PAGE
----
Later in the panel discussion, Niewald recalled a 1990’s story from the Gasconade County Republican on the future of the rail corridor and potential for future use as a trail.
“We’ve been hearing about that forever,” Niewald said. “I’m reminded of the old saying ‘Rome wasn’t built in a day’ and the Rock Island Trail isn’t going to be either.”
She’s been involved with efforts to develop the trail over the past 13 years and was involved from the start up of the Missouri Rock Island Trail (MORIT) organization. It is now called Friends of the Rock Island Trail (FORIT).
“There’s been a lot of ups and downs over the past 13 years. A lot of people still don’t get it,” said Niewald. “Unless they’ve been on a trail.”
Sassmann said he hopes the “competitive nature” of the trail towns will “drive the trail forward” toward development.
Each community, he said, can “brand themselves” as a “way to make them stand out.”
“See what Owensville, Gerald, Bland and Belle are doing,” he added.
Owensville joins Versailles with plans to develop sidewalk routes to connect with the trail and other improvements for walking routes to the grocery store, schools, or library.
Jamie Morrow, mayor of Versailles, said she’s been telling people to “buy into the vision” of trail development and the “instant gratification” from the economic impact it will have once completed. “People will see benefits as the trail is developed.”
Morrow said she could not understand why some state lawmakers won’t support funding for the trail.
Her concerns were addressed during an hour-long panel discussion including Sassmann and fellow legislators.
Sassmann, who shared that he hopped trains as a teenager from the Bland community and “rode with the hobos,” said the House of Representatives was on board with funding for trail construction. His primary focus remains economic development in the trail communities.
Sen. Mike Bernskoetter, suggested summit participants “get to know your representatives and senators.”
Michael O’Donnell, R-St. Louis, told them to “let legislators know how much local communities have invested” to show them how much “skin they have in the game.”
State Rep. Peter Merideth, D-St. Louis, whose grandparents met when they worked as telegraph operators for the Rock Island railroad, said trail supporters will need to “work around” the Senate’s budget chairman, Lincoln Hough, a Republican from Springfield.
“I’m really disappointed it didn’t get across the Senate,” said Merideth of a line item funding cut for trail development. “Expect a tighter budget next year.”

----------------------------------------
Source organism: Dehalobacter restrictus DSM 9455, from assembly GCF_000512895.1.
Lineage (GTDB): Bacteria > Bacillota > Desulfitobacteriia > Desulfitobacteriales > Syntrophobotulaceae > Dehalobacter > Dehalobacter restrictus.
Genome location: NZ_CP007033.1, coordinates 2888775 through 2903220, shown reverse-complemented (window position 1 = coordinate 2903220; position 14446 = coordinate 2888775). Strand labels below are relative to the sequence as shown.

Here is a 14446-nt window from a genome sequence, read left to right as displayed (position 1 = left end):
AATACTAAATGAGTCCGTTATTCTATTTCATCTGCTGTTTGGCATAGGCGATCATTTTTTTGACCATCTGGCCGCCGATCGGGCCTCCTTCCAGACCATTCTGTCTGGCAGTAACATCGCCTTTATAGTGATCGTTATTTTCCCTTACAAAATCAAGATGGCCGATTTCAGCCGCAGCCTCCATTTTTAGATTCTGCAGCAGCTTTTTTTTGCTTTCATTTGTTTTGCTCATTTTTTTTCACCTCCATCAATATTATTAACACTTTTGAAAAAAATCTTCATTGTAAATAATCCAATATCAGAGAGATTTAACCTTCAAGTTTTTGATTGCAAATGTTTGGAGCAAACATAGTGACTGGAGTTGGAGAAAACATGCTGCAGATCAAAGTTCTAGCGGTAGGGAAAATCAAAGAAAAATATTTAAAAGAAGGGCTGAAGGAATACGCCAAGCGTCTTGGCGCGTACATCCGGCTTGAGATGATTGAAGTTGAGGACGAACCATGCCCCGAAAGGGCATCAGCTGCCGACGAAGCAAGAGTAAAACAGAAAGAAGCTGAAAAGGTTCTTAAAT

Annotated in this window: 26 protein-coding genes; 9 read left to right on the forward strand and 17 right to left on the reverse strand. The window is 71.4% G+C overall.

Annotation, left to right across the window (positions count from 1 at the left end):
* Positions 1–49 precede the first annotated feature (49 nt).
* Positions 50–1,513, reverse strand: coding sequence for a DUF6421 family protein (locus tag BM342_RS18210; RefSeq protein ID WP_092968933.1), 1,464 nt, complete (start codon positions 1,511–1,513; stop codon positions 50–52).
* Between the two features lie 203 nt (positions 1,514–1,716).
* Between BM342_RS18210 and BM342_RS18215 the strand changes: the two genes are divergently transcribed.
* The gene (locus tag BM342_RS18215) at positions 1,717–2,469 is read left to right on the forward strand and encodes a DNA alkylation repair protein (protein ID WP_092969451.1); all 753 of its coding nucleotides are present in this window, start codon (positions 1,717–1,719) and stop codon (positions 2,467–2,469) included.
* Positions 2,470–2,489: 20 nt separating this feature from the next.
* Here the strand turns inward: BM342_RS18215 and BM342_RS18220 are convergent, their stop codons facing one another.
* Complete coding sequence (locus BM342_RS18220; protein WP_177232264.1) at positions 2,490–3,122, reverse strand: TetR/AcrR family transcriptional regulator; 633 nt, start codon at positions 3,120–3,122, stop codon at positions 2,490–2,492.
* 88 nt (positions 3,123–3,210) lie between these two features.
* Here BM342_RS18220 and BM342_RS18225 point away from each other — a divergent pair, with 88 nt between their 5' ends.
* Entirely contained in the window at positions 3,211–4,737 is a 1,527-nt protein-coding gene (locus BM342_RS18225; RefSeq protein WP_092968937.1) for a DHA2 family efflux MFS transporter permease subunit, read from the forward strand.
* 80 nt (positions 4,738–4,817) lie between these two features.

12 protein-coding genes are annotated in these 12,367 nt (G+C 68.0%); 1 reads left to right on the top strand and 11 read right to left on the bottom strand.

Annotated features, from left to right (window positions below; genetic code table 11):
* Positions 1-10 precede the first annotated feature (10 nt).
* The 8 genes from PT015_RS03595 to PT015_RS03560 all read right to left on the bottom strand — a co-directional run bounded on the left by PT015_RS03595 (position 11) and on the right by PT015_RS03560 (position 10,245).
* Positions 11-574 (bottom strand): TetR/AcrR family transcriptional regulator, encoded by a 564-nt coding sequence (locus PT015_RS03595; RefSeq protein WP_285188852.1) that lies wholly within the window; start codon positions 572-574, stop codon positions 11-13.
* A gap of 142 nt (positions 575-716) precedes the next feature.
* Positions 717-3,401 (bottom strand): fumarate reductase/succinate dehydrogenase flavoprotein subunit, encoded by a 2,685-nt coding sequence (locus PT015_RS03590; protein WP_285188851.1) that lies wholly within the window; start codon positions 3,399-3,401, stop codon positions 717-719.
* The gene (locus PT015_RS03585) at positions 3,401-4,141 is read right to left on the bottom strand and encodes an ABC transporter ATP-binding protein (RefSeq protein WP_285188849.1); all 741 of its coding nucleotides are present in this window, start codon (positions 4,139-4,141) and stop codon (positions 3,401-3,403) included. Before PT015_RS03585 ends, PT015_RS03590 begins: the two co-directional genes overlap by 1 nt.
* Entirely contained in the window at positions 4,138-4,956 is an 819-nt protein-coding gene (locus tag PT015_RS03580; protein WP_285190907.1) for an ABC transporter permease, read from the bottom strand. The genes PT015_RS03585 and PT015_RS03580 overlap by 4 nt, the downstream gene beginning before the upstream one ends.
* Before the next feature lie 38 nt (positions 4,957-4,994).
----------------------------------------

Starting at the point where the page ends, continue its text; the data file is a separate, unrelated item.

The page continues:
He suggested trail communities support a plan for “target-specific parts of the trail” in requests for state funding. He encouraged planners to also seek “different funding streams” including private donations and corporate sponsorships.
Their strategy should include “piecemeal” funding sources as they try to “find a way around the Senate budget chairman.”
O’Donnell added, “It’s much easier to work around barriers” and noted there was obvious opposition to trail development in specific areas of the state, especially around Meta and a pet food manufacturing plant, Diamond Pet Foods.
Bernskoetter offered his insight into how the Senate works.
“(Hough) doesn’t say much. Just ‘no,’” said Bernskoetter. “Mostly it’s just ‘no.’”
He said the concerns over “unfunded maintenance” at state parks is a concern which has been spoken about. It has also been dismissed by State Parks officials.
He said the approach should be to give money to Owensville, Eldon, Versailles — “somewhere it’s not going to go through someone’s farm. Get it on this end. That end. Then we’ll fill in the middle.”
Merideth noted the Senate also eliminated a request for $2.9 million in federal grant funds for trail development.
“It was a $2.9 million ask for federal money and even that got the ‘no,’” said Merideth. “That’s money we don’t get without the trail.”
He said he called Hough on his way to the summit and shared, “His big concerns included deferred maintenance at state parks.”
“That’s really a smokescreen,” Bernskoetter replied, adding more money was being spent to update parks. “That’s a smokescreen people are using and we need to call them out on that.”
Merideth agreed, adding, “that argument really needs to fall by the wayside.”